It is too simplistic to state that only one team will be looking to win this contest. It is though in the vicinity of the truth.
Chelsea are a tempting 11/10 to grab all three points
Forwards AWOL and aimless
Both teams have hit peaks and suffered troughs in recent months but if that similarity may now be lessening what continues to unite them are striking issues that need to be resolved quickly.
Tottenham go into this pivotal clash minus their talisman Harry Kane and having won only three times in the 11 games he has previously missed since the start of last season it again brings into focus the charge that Spurs are overly reliant on their incredible hit-man.
In Son Heung-min of course they possess a forward equally as prolific but the Korean will surely miss his partner up front in the games ahead: the pair have combined to score 13 goals this season, equaling a long-standing PL record.
Elsewhere the lack of supplementary goals in the team is notable. Only seven other players have got onto the scoresheet, with ten between them.
Sharing out the goal-scoring duties has certainly not been a problem for Chelsea – Alonso’s fine strike on Sunday lunchtime made him their 15th different scorer this term in the league – and that’s a good job too because for them the concern largely lies with misfiring forwards.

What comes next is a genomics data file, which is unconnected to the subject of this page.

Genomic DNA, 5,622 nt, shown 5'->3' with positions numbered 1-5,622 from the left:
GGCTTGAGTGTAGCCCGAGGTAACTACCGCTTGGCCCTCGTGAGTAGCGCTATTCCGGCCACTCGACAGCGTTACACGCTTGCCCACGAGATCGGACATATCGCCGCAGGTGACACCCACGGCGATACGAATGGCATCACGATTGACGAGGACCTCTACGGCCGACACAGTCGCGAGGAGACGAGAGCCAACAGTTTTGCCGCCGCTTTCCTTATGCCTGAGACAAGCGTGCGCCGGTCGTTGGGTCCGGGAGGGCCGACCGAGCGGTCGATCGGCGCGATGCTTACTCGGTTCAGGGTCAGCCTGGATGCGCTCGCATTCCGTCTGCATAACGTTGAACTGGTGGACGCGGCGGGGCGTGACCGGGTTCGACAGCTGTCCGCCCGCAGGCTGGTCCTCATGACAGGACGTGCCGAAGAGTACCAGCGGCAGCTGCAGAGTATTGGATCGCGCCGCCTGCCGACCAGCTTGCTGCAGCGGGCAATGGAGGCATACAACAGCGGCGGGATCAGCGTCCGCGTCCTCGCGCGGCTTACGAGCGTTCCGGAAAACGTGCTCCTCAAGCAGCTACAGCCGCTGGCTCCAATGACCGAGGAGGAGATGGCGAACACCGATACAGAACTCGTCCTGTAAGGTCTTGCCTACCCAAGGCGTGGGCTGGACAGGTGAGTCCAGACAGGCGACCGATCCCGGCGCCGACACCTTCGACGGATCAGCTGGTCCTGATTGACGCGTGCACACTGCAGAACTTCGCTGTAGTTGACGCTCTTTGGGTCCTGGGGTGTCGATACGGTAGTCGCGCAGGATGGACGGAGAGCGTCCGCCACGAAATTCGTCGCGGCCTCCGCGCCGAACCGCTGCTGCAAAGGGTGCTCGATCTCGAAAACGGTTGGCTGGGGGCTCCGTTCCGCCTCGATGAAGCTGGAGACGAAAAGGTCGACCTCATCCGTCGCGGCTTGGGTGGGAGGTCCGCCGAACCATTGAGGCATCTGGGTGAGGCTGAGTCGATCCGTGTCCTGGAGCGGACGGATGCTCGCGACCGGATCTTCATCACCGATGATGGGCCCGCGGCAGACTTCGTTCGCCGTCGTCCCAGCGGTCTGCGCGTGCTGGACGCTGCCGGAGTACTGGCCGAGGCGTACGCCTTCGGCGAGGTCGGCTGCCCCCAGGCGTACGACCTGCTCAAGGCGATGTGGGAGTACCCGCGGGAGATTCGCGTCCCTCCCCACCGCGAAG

Only Liverpool and Manchester City have taken more shots this season yet the Blues’ leading scorer Tammy Abraham is on a meagre six while in Timo Werner they have a potentially lethal front-man enduring a barren spell of Torres proportions. The £45m poacher has failed to convert a chance now for 790 minutes in the league and it’s damning too that none of Chelsea’s three principal strikers have found the net so far in 2021.
11 of Chelsea’s goals this season have been scored by defenders so the 9/1 for Thiago Silva to score anytime stands out
Chelsea grow stronger, Spurs regress
Chelsea have scored 3+ goals on eight occasions this season. That is one more than Manchester United or Liverpool have managed. That’s two more than Manchester City or Spurs.
At the back meanwhile the addition of Thiago Silva to a stable of centre-backs all capable of brilliance on their day has resulted in nine clean sheets, a tally that doesn’t compute with their league standing. 39.1% of the goals the Blues have conceded have come inside the opening half an hour but if they hold firm past that point they tend to be fine results-wise. Remarkably, they have been breached only twice in the last 25 minutes all season.
The tendency of Tuchel’s new side to concede early in games is made all-the-more significant by their opponents’ habit of starting brightly even if that welcome quality has hopelessly left of them of late. Across the campaign Spurs have scored an astonishing 44.1% of their league haul inside the first thirty minutes.
If we see a reaction from Mourinho’s side to their current woes then Chelsea may wobble from the off. From there though expect the visitors to exert some control.